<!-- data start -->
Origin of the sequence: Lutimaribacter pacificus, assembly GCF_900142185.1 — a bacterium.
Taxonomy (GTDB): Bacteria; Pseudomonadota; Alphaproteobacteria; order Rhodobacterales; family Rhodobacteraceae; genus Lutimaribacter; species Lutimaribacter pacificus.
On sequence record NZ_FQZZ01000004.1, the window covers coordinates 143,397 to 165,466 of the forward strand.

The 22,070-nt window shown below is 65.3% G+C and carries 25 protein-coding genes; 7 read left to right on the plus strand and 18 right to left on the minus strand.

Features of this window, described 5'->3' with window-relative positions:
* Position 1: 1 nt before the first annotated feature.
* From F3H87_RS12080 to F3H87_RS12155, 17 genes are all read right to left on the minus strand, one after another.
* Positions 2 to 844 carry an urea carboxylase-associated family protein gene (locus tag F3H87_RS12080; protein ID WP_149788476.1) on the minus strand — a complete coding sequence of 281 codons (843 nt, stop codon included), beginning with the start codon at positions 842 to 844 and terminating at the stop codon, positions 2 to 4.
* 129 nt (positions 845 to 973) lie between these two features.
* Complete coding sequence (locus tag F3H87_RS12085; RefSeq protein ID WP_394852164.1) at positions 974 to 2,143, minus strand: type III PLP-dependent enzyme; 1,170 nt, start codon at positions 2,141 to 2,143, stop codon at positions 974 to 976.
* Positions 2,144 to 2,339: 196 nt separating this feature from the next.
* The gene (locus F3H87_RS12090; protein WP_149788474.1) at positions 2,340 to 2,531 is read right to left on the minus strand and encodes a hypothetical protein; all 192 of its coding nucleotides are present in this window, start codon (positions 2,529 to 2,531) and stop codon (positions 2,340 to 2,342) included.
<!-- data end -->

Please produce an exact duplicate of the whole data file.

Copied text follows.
Origin of the sequence: Lutimaribacter pacificus, assembly GCF_900142185.1 — a bacterium.
Taxonomy (GTDB): Bacteria; Pseudomonadota; Alphaproteobacteria; order Rhodobacterales; family Rhodobacteraceae; genus Lutimaribacter; species Lutimaribacter pacificus.
On sequence record NZ_FQZZ01000004.1, the window covers coordinates 143,397 to 165,466 of the forward strand.

The 22,070-nt window shown below is 65.3% G+C and carries 25 protein-coding genes; 7 read left to right on the plus strand and 18 right to left on the minus strand.

Features of this window, described 5'->3' with window-relative positions:
* Position 1: 1 nt before the first annotated feature.
* From F3H87_RS12080 to F3H87_RS12155, 17 genes are all read right to left on the minus strand, one after another.
* Positions 2 to 844 carry an urea carboxylase-associated family protein gene (locus tag F3H87_RS12080; protein ID WP_149788476.1) on the minus strand — a complete coding sequence of 281 codons (843 nt, stop codon included), beginning with the start codon at positions 842 to 844 and terminating at the stop codon, positions 2 to 4.
* 129 nt (positions 845 to 973) lie between these two features.
* Complete coding sequence (locus tag F3H87_RS12085; RefSeq protein ID WP_394852164.1) at positions 974 to 2,143, minus strand: type III PLP-dependent enzyme; 1,170 nt, start codon at positions 2,141 to 2,143, stop codon at positions 974 to 976.
* Positions 2,144 to 2,339: 196 nt separating this feature from the next.
* The gene (locus F3H87_RS12090; protein WP_149788474.1) at positions 2,340 to 2,531 is read right to left on the minus strand and encodes a hypothetical protein; all 192 of its coding nucleotides are present in this window, start codon (positions 2,529 to 2,531) and stop codon (positions 2,340 to 2,342) included.